The Green family are of white British origin. Ms Green, aged 33, is a lone parent with six children ranging in age from one to 12 years. They live in a three-bedroom ground-floor council flat in a tower block. At the beginning of this piece of work I had been working with this family for nearly three years. The focus had been the second eldest child Martin, aged 10 years, who had a poor relationship with his mother, which manifested itself in Martin presenting challenging behaviour.
An in-principle decision had been made by the joint education/ social services panel that a long-term placement should be sought for Martin at a ‘therapeutic boarding school’, with a view to rehabilitation after two years. As it was envisaged that this would be a lengthy process, it was agreed that Martin would be accommodated under Section 20 of the Children Act (1989) if Ms Green requested it. As his behaviour was putting the whole family at risk and had been for some months, a placement was found for him in a children's home in another borough.
While the focus of my work had been with Martin and his mother, I was aware that there were various issues in relation to all the children, but I felt I had not tackled them in a coherent and constructive manner. At the beginning of the year, I was feeling overwhelmed with the complexities of this case and I asked for a joint worker. Nobody suitable was available.
Doing the Goldsmiths course, however, and having the space – particularly in the three-week block at the beginning of it – gave me the impetus and confidence to tackle the case in a different way. For a genogram see Figure 1.
The resolve to take a fresh approach came when Ms Green told me her concerns about Kim, aged three, who, she told me, was not sleeping well, not eating, demanding a baby's bottle and generally regressing to ‘babyish’ behaviour. She wanted help with Kim's behaviour.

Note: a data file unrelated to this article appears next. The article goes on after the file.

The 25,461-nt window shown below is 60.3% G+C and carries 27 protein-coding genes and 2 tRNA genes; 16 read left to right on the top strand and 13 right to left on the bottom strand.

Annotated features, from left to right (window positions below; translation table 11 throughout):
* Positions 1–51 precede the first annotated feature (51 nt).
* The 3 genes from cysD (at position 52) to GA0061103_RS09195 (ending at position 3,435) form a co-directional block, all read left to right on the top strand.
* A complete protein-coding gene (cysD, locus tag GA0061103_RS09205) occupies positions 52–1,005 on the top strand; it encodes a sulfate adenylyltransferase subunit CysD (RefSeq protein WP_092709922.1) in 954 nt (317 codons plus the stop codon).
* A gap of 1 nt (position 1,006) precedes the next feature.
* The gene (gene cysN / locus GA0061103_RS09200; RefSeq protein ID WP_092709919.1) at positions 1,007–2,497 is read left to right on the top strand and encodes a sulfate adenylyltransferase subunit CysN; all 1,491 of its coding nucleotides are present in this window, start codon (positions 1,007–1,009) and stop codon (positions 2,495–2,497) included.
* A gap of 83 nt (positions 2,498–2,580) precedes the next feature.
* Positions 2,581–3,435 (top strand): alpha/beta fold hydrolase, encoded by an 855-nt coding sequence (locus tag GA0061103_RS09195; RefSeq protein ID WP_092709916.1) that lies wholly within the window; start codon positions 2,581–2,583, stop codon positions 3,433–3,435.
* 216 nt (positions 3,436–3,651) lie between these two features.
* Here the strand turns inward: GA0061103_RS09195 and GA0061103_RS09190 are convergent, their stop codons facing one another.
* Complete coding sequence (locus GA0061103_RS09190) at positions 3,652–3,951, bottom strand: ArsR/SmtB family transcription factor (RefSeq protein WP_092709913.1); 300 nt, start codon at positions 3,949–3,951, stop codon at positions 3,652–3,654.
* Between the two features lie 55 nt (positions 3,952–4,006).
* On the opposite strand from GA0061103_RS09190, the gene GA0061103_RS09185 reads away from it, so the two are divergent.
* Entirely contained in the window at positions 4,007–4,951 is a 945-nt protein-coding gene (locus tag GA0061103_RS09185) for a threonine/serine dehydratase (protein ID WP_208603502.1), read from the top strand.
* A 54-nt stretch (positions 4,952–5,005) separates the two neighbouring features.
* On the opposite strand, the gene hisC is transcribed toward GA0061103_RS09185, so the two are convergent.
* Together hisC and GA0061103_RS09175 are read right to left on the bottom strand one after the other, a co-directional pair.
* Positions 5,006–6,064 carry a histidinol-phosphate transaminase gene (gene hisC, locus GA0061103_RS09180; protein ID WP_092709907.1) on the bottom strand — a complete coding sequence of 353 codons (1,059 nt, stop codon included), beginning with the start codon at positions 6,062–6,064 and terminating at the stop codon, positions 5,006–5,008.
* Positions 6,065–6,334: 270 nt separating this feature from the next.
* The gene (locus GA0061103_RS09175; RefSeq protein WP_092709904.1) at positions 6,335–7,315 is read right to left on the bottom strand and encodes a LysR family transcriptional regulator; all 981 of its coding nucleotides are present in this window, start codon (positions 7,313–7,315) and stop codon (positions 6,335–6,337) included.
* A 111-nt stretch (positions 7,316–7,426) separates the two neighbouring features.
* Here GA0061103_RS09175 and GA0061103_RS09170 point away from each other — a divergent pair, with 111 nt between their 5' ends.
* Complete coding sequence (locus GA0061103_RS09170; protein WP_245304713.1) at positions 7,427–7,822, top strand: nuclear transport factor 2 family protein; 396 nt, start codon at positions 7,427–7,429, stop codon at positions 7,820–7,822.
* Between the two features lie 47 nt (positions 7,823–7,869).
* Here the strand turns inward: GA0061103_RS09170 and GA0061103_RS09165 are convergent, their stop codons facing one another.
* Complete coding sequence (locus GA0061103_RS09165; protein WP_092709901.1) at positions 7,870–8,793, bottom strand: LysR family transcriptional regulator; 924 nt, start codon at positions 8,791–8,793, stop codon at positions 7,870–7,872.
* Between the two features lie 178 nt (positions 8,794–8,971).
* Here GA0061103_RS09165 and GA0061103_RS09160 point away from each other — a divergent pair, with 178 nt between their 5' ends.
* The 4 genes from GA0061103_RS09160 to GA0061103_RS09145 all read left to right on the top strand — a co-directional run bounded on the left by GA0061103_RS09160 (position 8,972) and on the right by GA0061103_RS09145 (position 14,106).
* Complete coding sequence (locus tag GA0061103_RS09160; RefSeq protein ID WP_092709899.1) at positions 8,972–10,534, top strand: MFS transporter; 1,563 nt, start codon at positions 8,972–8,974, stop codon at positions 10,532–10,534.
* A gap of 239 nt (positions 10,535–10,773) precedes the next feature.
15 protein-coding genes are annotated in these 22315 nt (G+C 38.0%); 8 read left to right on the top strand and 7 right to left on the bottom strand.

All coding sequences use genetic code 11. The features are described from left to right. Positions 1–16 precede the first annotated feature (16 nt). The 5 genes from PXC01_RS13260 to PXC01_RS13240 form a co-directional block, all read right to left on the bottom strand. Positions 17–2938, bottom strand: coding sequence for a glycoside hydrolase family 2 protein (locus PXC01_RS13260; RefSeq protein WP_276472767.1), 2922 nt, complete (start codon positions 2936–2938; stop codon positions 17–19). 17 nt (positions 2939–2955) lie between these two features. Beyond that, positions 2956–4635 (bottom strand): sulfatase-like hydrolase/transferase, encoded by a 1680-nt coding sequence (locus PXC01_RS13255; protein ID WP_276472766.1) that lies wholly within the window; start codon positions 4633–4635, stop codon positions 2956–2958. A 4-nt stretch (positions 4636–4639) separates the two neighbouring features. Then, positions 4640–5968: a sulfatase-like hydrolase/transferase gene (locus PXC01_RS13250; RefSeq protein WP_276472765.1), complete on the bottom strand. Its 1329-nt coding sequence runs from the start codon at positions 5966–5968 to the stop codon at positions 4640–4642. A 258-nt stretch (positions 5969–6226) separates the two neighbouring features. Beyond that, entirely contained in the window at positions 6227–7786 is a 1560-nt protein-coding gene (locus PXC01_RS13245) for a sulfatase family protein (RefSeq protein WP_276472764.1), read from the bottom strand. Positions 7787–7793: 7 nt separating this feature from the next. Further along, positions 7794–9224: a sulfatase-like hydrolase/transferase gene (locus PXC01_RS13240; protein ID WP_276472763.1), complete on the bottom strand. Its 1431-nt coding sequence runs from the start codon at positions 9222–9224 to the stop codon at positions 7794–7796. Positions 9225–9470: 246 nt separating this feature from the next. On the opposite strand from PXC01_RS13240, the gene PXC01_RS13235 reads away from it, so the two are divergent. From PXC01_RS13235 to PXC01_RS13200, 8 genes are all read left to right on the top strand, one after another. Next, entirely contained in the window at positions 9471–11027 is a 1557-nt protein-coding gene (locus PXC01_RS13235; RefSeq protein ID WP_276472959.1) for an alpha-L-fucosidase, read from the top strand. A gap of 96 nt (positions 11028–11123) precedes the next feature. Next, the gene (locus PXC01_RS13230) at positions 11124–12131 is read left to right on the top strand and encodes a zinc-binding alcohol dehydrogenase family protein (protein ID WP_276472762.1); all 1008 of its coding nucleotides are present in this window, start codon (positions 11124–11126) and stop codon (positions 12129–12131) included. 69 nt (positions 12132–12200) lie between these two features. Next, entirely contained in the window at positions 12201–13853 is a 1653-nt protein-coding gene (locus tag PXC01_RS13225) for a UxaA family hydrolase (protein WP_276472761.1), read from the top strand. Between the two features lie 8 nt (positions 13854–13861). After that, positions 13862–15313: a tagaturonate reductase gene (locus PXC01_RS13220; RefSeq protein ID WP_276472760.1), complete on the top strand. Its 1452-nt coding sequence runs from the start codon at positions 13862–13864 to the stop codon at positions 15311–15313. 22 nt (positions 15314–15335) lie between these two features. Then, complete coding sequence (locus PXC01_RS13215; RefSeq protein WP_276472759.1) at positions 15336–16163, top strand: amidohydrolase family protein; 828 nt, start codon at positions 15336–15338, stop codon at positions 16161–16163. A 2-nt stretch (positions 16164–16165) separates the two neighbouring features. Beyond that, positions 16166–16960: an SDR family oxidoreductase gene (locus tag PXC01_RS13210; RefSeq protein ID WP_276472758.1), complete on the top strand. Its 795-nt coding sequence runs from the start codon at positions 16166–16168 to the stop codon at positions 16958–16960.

Assessment of the situation
In my time working with Ms Green I found that during the periods that Martin was ‘accommodated’, by and large she was able to manage the other five children, even though they presented different types of difficulties.
James is a 17-year-old young man of white British/Sicilian origin, currently in a long-term foster placement in North London with a single white female carer, Mrs Appleby, who is in her mid-fifties and of white British origin. James is subject to a Section 31 care order under the Children Act (1989). He has been with his current carer for four years. It is expected that James will leave his current placement in six to 12 months and move on to semi or independent living. In my borough there is an independent living team (ILP) who undertake this work, so the case was due to be transferred.
I have been James’ social worker for nearly eight years, so in transferring the case I wanted to do a piece of work lasting approximately three months around ‘endings’. I discussed the work with James and we agreed that we would spend the sessions looking at his files, as I thought it was important for James to be able to make sense of early life events in relation to his current perception of himself and others.
In doing this it was envisaged that there would be some overlap with the formal transfer of the case which was due to take place shortly. James had already met his new social worker from the ILP and he had also had some contact with another member of the team, who helps young people with careers and employment, so we had already started preparing in a task centred way for the transfer (see Figure 1).
I was aware from discussion with James that in commencing this work, he was ambivalent about having a new social worker, because in his understanding he was still subject to a care order for another 12 months. In my authority, in common with most local authorities, there is an expectation that young people being ‘looked after’ have to move on to semi or independent living between the ages of 16 and 18 years. Given that I had been his social worker for such a long period, I also knew that I would be sorry and sad to transfer the case.